Howard Bass and José Tomás, Washington, D.C., 1973, courtesy of Howard Bass.
Tomás's presence in Alicante, and his willingness to accept private students in his home, drew classical guitarists from the world over, among them the Scottish guitar virtuoso David Russell. Russell wrote of Tomás, "He was definitely my most important teacher, although I met him at the end of my studying years [in the mid-1970s]. He was inspiring, knowledgeable, and gave me a sense of belief that I had not received from other teachers. He had the ability to simplify the problems and organize the solutions, both in practice and in his teaching." Ignacio Rodes adds, "His teaching techniques were very modern although [they] followed the tradition of the Spanish school, with special attention to Fernando Sor. For me, he had the musical concept of a conductor and was able to analyze extremely well every aspect related to the work you were playing. On the other hand, he was very strict with the necessity of choosing works from the guitar repertoire of the highest musical level." For his part, Tomás, speaking to guitarist Larry Snitzler, called David Russell "the most talented student I ever had." He went on to say, "I consider it a privilege that in my lifetime I should have such a student."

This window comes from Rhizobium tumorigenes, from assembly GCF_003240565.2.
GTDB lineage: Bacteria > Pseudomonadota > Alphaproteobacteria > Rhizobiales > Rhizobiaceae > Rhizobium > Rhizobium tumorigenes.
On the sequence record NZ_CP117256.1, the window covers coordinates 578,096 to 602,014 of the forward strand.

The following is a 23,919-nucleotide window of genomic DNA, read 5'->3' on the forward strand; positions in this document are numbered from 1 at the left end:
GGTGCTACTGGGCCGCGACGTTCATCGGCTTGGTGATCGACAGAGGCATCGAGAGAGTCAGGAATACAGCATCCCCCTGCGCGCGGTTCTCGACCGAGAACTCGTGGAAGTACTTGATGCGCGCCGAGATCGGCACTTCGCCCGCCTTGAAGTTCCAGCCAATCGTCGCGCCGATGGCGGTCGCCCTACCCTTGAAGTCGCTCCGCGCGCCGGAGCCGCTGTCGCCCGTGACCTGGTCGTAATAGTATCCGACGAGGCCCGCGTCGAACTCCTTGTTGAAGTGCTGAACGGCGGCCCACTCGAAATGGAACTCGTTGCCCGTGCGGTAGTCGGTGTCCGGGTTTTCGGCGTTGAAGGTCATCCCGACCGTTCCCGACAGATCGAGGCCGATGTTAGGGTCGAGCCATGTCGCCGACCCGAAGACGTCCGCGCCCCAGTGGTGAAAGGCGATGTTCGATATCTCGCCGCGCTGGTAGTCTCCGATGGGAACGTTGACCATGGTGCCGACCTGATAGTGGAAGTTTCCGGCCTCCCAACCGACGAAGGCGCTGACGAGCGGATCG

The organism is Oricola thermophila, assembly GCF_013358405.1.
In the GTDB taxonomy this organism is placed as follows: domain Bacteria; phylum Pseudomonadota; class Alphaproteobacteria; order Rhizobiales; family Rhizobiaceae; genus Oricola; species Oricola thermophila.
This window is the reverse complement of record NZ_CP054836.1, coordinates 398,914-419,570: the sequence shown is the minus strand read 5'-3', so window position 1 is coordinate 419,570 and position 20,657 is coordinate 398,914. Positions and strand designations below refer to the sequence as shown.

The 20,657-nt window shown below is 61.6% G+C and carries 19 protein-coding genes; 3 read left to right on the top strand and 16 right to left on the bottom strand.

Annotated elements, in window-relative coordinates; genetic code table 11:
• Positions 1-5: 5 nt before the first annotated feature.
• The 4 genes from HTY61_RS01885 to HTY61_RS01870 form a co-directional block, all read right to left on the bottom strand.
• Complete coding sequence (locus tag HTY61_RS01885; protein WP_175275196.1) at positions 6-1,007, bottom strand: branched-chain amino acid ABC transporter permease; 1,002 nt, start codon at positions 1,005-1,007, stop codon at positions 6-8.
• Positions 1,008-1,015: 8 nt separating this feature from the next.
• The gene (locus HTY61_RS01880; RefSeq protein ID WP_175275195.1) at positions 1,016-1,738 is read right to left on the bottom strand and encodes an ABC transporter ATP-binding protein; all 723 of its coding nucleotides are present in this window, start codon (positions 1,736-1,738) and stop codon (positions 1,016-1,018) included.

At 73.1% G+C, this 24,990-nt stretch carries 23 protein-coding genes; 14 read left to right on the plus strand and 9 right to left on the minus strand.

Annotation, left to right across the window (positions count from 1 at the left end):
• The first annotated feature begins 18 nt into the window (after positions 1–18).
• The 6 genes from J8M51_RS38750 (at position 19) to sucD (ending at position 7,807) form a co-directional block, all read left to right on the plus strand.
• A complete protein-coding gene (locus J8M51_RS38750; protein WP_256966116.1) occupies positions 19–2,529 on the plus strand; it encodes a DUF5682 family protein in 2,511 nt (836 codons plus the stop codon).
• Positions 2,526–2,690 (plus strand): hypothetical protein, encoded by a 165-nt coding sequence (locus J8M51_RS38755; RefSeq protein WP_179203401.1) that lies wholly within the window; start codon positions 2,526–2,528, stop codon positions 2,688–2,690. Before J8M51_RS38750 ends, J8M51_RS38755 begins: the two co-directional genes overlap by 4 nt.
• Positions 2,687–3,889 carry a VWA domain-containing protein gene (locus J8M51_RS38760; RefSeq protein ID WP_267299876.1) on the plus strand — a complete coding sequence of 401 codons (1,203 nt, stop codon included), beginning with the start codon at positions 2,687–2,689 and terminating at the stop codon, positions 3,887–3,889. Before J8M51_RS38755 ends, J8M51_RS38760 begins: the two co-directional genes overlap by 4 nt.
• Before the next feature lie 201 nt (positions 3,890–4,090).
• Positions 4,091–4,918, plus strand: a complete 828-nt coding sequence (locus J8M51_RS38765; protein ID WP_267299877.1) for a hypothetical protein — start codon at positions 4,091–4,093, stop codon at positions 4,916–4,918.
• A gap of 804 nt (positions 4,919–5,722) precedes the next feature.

Dana Chivers, who came to Alicante as a relative beginner, says that he felt that Tomás lacked a cohesive plan of study. It's likely that his thinking about guitar pedagogy was still evolving in the early 60s, and that he was less rigorous in some ways with students who worked with him outside of the conservatory setting. On the other hand, Chivers says he remembers that Tomás "loved to discuss (even with me) different possibilities of interpretation. That certainly attested to an open mind." My own lessons with Tomás were almost all about interpretation, and much of what I learned while working with him during my first stint in Alicante - Bach, Frescobaldi, Ponce, Tedesco - was incorporated into my senior recital in the fall of 1969.